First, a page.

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From London, England:

I'm 29, and was diagnosed with type 1 diabetes 24 years ago. My control for the last couple of years has been pretty good (HbA1c of around 6. 0), but I do suffer from high glucose readings in the morning. I tend to take exercise in the early evenings (5 or 6 o'clock) which means I inject (Actrapid - variable amount depending on food, but usually around 10 units) and eat at around 7 or 8 o'clock. If I go to bed at around 11 o'clock or midnight, I'll allow for the exercise and the later dose of Actrapid by eating a large bowl of cereal and reducing my nighttime dose of insulin to around 26-28 units (Monotard). When I get this right, my morning readings are around 6-12 mmol (108 - 216 mg/dl). However, if I get it wrong, they could be anywhere between 15 and 25 mmol (270-324 mg/dl).

My questions are:

  1. Is it okay to occasionally get the balance very wrong and have a very high reading (15-25 mmol)?
  2. Is it okay to get the balance slightly wrong and have a slightly high reading (11 or 12 mmol)?
  3. What do I do to deal with the very high readings? Most of the time I'll have a shot of Actrapid (maybe 10 or 12 units), skip breakfast, and monitor until lunchtime, where I'll continue as normal.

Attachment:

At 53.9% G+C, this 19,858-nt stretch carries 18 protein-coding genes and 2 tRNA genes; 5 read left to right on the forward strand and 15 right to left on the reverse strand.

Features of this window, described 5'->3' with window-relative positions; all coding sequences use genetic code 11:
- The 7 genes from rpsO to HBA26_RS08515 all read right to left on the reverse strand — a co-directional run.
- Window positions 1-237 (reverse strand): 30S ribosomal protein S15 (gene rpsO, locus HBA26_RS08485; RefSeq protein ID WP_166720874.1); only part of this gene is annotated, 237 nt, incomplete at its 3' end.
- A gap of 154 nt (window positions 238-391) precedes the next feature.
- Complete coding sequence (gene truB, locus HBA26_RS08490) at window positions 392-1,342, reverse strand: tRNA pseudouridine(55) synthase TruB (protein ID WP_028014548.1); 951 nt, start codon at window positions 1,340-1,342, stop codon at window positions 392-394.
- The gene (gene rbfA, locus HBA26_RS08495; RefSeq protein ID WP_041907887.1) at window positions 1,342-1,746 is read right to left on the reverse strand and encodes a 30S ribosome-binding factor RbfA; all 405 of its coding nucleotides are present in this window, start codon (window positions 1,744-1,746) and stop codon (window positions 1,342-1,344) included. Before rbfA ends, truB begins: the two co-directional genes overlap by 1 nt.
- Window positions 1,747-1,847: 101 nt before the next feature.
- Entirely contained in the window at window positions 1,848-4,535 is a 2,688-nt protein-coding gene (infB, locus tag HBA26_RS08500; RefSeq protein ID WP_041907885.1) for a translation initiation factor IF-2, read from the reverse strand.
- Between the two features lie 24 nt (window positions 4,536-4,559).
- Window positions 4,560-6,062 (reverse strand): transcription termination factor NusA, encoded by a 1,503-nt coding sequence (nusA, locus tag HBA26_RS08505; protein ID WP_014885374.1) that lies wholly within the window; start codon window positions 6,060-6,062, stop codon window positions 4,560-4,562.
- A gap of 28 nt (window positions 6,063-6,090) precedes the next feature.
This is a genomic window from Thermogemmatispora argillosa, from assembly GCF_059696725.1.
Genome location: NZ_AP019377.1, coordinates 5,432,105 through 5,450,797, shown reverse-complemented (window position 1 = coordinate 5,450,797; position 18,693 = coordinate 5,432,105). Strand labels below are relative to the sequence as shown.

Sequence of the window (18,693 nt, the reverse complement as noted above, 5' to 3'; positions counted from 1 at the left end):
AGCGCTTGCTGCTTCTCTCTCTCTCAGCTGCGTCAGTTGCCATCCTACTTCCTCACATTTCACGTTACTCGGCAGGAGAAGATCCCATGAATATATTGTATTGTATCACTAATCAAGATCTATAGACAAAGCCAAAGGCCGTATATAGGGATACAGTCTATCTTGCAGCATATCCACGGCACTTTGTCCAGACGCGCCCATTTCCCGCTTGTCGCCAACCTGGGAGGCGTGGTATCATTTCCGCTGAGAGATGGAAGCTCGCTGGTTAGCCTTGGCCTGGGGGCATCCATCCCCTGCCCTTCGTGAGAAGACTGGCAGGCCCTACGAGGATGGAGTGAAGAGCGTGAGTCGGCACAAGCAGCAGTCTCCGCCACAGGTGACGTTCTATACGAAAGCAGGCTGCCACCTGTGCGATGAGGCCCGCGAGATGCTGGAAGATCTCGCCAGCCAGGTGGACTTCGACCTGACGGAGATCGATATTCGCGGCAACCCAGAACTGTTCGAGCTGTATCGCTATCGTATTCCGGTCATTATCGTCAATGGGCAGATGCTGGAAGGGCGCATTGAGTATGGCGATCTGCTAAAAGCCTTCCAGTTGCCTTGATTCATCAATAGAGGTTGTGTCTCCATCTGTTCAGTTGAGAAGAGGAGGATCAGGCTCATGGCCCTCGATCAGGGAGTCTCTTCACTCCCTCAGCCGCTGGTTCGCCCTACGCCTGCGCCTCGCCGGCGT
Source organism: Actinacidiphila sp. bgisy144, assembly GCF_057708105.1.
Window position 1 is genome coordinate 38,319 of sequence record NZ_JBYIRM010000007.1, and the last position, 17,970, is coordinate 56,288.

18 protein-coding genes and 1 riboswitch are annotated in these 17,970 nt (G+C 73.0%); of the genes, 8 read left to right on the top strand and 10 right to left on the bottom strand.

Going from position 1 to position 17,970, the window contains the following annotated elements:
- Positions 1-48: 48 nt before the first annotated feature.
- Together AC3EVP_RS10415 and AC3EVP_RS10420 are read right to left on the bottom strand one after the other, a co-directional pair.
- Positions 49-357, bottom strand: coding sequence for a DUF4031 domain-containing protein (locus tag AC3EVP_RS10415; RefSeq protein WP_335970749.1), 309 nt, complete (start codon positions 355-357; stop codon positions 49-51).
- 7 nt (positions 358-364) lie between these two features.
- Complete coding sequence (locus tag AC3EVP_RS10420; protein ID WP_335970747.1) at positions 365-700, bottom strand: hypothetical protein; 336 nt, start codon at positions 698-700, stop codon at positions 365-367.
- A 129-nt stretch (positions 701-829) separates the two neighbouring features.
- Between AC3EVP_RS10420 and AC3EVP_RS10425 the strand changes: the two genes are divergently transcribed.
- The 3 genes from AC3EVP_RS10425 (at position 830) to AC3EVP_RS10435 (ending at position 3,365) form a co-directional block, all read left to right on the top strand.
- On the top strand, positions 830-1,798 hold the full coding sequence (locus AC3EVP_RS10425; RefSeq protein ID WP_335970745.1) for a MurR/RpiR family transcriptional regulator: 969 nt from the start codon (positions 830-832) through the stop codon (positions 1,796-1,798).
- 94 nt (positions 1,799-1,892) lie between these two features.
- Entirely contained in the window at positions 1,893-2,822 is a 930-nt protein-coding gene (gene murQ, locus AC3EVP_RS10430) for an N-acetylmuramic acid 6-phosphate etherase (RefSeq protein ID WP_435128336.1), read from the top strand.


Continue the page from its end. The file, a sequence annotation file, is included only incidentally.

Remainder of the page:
4. Where can I get NiteBites in the UK? Would they help?


If you usually get the balance right then you are doing very well. There is no evidence that occasional high sugars do any lasting harm in the context of overall good control but, of course, you wish to try to avoid big swings. My only quibble would be with you missing breakfast when you have a high sugar in the morning. Your body still needs fuel and you should have breakfast with appropriate insulin -- albeit with an adjustment for your high starting point. Otherwise you are setting yourself up for another unpredictable day.

As far as I know there is no UK distributor for NiteBite but you could try contacting the manufacturer in the US directly. They may be useful after evening exercise, in addition to your cornflakes.


Original posting 20 Jul 2000
Posted to Daily Care


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